This is when it occurred to us – these garments are made by real people, not machines – it is not only merely impossible to make every piece to be perfect, but this isn’t the point, as these minor infringements actually give the garments character. Just like humans, everyone has their own imperfections and rather considering this as a fault, we should embrace them as these imperfections are what make each of us unique individuals.

Developing from that concept, we wanted Au Clair to represent each imperfect fragment as a testament to one's character and individuality. To do this, we tailored every garment with one minor infringement, like an asymmetrical hem, differing tensions on the overlocker, an odd number of pockets or a raw finish.

Image courtesy of www.anewmuse.net

Song for the Mute is more conceptual than aesthetic; once we have the fabric and the concept, the next path happens quite instinctively and organically. We let those two factors drive the essence of every collection that we design, which means, aesthetically, we don’t necessarily know for sure which direction we’re going with next.

All we know is – every collection we put out will have a meaningful, personal and emotional story behind it.

We are so deeply connected to the work itself, that we take even the smallest things very personally and very seriously. All of these emotions become infused in our work.


The Production

A great idea is a start, but execution is everything. Song for the Mute means everything to us, and we want to make sure that every stage of production is of the highest quality possible by making sure that all of our garments are locally made. This allows us to oversee every stage of the process, and helps us keep an eye on the brand that we’ve put a lot of time and hard work into building.

To make sure we’re involved, Lyna and I have a transparency agreement with our makers. When our fabrics are sent off for cutting for example, we make sure we know who the cutters are and what they’re like. By doing so, not only can we achieve a much greater quality control but we also have the chance to observe the work environment of everyone involved with the brand.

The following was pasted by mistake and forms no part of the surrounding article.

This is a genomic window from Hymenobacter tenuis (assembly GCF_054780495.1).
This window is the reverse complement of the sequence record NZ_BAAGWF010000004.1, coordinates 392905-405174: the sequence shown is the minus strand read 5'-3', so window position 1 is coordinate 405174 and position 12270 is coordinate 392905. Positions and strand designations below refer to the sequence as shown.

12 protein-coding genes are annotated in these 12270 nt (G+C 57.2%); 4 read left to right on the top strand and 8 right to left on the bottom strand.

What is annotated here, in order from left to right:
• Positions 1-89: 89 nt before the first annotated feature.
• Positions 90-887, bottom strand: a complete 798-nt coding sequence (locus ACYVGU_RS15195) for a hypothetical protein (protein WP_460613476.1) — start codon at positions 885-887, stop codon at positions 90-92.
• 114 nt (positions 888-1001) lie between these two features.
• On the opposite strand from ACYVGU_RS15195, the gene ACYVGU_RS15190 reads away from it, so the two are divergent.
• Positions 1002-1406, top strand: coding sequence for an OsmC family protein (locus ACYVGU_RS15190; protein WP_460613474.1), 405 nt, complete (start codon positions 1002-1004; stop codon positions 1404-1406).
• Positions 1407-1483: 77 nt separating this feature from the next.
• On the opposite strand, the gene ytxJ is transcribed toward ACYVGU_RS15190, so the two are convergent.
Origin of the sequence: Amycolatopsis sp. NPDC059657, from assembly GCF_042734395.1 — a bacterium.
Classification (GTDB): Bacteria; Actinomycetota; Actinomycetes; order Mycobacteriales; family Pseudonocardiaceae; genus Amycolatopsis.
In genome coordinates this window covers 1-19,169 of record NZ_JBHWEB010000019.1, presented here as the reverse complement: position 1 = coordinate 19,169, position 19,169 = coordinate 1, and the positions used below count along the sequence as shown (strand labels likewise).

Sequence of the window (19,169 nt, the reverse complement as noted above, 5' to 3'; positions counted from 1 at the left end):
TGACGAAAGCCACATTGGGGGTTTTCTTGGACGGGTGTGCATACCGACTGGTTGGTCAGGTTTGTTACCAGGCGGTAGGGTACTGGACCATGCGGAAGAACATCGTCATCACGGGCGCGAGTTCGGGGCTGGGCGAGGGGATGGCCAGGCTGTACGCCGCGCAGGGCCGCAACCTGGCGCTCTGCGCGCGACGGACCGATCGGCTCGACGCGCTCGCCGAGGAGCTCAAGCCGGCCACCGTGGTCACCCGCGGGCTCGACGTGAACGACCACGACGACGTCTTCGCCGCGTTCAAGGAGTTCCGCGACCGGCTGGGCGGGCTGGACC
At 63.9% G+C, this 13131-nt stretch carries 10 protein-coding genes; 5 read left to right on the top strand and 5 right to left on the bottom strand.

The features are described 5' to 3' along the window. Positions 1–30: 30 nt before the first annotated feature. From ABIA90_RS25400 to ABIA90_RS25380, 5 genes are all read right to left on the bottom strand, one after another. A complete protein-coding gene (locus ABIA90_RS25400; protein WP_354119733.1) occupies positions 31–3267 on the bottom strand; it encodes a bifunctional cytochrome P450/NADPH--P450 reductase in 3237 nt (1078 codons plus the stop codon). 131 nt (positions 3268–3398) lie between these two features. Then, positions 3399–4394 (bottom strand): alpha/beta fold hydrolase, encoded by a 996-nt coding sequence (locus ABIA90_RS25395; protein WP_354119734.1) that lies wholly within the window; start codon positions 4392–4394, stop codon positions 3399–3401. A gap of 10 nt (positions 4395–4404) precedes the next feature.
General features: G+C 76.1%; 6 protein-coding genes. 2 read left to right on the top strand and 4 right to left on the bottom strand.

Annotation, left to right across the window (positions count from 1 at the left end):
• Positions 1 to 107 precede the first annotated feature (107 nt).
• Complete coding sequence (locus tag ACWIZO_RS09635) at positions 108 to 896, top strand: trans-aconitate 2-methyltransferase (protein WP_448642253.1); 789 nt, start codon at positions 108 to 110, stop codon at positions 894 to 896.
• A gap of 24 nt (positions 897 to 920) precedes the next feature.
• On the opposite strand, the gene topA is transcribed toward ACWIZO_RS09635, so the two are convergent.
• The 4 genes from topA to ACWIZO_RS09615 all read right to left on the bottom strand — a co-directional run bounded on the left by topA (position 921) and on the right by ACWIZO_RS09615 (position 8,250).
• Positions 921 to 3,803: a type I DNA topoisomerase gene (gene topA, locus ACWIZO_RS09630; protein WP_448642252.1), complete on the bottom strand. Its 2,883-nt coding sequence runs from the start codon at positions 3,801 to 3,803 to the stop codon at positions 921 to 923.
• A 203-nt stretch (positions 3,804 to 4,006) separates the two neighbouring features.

Lyna and I inspect all the pieces individually in the post production. We iron and package the garments ourselves, making sure that they are all in infallible condition before we deliver them to the stores. We see every single piece off - it's almost like sending off a child out into the world.

The Team

We are a team of two. Lyna and I have been friends since the start of middle school – we both live and work in Sydney. We have different respective roles in the label – Lyna spends most of her time working on the collection. She develops all the designs, pattern-make all the pieces and then creating toiles/samples. I take care of the branding, visual communication/graphic design, and all the business side of things. We both then oversee the production stages together.

We put our all into this label. Because we are very a small team - we work 7 days a week and around the clock. There are days where we get really tired and wonder if all this stress is worth it – but when we look at the finished product and think of our customer who will be wearing the piece, it makes us realise that we truly love what we do and we can’t imagine doing anything else, even for a second.